Oakland A’s GM Billy Beane changed the way MLB teams analyzed players by replacing traditional metrics with metrics that – in his view — more accurately evaluated and ranked players. The result was an improved record and a best-selling novel.
According to this article in Inc., however, he may be abandoning the principles:
Beane contradicted these Moneyball principles by trading a reasonably priced young outfielder, Yoenis Cespedes, for Boston Red Sox pitcher Jon Lester, a pricey veteran whose contract expires at the end of the season. Moreover, this was the second time this year Beane had peddled affordable youth for pricier veterans with short-term contracts. In July, he shipped two of the A’s vaunted minor leaguers to the Chicago Cubs for two more experienced pitchers: Jeff Samardzija and Jason Hammel. Jeremy Gordon in the Wall Street Journal observed: “Beane is no longer some guy you associate with Brad Pitt in Moneyball but a risk taker going all in on his hopes of a World Series.”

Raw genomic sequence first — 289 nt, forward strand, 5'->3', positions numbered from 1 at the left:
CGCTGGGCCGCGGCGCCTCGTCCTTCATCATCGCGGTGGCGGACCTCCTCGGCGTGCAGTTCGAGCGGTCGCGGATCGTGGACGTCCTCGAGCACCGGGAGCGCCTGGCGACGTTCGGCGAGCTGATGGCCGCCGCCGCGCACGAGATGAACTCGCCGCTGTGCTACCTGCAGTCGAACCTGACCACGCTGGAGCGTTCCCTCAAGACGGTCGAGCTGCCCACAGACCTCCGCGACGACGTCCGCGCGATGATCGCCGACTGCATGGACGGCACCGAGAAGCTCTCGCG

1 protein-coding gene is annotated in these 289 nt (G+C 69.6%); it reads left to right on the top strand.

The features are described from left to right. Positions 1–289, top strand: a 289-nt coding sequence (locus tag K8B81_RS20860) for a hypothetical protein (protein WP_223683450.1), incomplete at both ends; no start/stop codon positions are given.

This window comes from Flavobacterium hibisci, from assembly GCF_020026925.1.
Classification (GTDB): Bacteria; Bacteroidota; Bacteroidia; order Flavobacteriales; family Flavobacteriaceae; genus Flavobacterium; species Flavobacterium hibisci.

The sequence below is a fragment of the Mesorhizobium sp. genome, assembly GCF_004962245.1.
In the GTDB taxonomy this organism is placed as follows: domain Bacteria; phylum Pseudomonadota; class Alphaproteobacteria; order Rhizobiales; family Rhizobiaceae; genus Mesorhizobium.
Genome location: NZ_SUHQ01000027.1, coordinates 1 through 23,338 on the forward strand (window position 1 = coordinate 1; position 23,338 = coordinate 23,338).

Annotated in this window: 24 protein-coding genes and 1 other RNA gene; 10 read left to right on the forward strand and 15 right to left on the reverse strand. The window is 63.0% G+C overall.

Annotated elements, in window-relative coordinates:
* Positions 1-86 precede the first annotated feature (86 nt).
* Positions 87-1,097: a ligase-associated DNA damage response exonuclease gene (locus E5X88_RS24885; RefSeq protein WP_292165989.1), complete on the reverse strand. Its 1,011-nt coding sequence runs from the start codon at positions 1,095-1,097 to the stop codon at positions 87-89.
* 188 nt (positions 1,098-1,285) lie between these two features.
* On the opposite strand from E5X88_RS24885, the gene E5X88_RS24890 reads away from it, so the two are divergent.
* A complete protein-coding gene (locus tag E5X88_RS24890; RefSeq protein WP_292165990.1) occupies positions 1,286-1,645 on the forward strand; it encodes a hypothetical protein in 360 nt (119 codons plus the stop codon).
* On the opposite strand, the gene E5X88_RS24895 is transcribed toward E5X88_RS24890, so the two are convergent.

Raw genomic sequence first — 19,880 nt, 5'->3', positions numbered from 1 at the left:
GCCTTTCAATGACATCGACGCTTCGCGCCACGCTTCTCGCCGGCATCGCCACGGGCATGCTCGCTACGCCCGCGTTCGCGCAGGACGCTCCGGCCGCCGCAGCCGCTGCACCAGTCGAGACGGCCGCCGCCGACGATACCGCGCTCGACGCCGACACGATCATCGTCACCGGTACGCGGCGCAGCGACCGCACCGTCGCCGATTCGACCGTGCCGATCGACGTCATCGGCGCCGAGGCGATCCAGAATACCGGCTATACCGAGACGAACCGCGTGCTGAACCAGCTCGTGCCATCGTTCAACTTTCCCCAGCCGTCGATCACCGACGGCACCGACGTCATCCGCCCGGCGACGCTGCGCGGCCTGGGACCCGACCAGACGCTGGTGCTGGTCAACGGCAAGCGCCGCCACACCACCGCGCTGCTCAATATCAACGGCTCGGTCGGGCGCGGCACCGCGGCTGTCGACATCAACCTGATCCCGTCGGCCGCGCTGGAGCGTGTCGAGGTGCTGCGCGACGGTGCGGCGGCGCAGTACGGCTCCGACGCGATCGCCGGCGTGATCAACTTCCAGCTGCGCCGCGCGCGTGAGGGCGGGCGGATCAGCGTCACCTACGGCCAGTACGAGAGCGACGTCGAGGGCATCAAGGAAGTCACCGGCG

Or is he?
Nobody understood “sabermetrics” at first, so everybody assumed Beane had lost his mind. Because they didn’t know what he was doing, they assumed he was doing it wrong. In reality, he wasn’t lost: he’d found a better way.
Is that the case with these latest decisions?
Unfortunately, we won’t know if he’s discovered a better set of “Moneyball” metrics until he decides to tell us. (And Michael Lewis decides to write another book.)